Female athletes appealed to Wisconsin lawmakers to ban transgender people participating in sports at the K-12 and collegiate levels as women. More than 30 groups opposed measures that got to state their case before three legislative committees. Supporters, including female athletes and representatives from groups pushing laws in other states, argue the sanctity of women sports is at stake. "Where is the support for us? asked Leia Schneeberger, a mountain biker who testified that she lost two races to a transgender woman." I lost to someone who had the advantage of being born naturally bigger and stronger." Earlier this year Wisconsin representatives Janel Brandtjen and Barb Dittrich introduced bills aimed at creating a fair playing field in women's sports. Brandtjen and Dittrich represent Menomonee Falls and Oconomowoc, two traditional Waukesha County conservative strongholds. “You can’t win against men, that's biology, the reality and honestly, you’ll ruin women's sports forever,” Brandtjen said. “Why would you compete, if you knew you wouldn’t win.”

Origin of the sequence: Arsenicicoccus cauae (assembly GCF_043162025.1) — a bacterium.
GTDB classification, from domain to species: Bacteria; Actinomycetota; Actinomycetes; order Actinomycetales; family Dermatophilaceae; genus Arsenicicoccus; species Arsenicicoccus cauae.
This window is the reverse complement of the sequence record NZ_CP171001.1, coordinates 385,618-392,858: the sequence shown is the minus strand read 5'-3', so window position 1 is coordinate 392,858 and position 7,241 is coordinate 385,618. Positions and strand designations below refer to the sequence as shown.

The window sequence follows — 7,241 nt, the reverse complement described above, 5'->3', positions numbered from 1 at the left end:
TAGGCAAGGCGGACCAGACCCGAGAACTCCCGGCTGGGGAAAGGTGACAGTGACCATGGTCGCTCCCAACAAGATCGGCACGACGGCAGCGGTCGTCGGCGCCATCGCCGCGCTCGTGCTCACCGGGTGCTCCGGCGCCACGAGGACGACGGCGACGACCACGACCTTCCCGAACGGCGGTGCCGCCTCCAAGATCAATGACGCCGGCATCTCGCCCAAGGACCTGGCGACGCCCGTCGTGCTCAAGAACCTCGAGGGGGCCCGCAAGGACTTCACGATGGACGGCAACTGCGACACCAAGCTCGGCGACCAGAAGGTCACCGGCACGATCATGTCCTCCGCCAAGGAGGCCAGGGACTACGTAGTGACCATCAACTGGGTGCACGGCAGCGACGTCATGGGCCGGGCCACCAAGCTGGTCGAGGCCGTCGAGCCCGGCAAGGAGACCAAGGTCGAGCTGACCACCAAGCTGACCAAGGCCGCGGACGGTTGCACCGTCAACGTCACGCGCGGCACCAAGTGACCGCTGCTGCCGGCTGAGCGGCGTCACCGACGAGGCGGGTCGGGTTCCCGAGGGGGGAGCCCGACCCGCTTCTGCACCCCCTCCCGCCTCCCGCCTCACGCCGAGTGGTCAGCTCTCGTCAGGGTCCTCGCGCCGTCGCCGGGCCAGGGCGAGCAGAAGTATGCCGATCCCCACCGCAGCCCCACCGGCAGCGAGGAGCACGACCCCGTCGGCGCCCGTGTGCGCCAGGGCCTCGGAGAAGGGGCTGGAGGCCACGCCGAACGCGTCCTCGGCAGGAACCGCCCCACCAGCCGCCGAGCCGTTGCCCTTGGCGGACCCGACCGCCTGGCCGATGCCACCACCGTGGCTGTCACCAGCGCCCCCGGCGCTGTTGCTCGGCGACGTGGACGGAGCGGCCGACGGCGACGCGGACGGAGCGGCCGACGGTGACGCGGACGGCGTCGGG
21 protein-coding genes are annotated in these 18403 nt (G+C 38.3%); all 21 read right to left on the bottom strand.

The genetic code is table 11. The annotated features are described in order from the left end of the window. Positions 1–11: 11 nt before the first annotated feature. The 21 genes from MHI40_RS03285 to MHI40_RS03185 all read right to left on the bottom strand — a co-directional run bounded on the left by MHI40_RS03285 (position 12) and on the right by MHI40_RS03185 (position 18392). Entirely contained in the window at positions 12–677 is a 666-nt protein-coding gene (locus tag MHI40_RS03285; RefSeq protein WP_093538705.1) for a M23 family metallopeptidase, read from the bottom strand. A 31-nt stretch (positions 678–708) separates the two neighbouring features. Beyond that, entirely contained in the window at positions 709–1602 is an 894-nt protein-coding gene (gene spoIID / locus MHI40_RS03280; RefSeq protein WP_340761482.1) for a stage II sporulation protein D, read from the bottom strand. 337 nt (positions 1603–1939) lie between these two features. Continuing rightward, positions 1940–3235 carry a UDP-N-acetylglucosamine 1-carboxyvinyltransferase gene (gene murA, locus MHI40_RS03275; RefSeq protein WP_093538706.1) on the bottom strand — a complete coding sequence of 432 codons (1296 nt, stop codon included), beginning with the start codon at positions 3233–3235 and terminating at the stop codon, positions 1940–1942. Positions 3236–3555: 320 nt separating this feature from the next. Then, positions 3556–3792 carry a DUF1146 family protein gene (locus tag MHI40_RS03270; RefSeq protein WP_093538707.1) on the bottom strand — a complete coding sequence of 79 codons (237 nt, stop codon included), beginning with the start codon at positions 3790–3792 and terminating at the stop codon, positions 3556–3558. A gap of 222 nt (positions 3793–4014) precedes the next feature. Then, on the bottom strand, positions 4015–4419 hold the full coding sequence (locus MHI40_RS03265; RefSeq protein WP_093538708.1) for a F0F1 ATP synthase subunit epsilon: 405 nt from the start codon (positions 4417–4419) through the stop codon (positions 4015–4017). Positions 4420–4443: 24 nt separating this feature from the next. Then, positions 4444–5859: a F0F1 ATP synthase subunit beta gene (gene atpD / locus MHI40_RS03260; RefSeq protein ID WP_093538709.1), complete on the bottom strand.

The transgender sports debate is taking place in several states; advocates would like to see NCAA Championships not held in states that do not allow transgenders to compete as women.
Dozens of current and former transgender and nonbinary athletes penned a letter to the NCAA, asking for action in response to anti-transgender bills passed in several states.
Alabama, Arkansas and Tennessee, states that passed bills, were named regional hosts for the ongoing 2021 NCAA women's softball tournament. In April the NCAA warned that actions against inclusion could result in the loss of events.
This battle will continue to rage for the foreseeable future.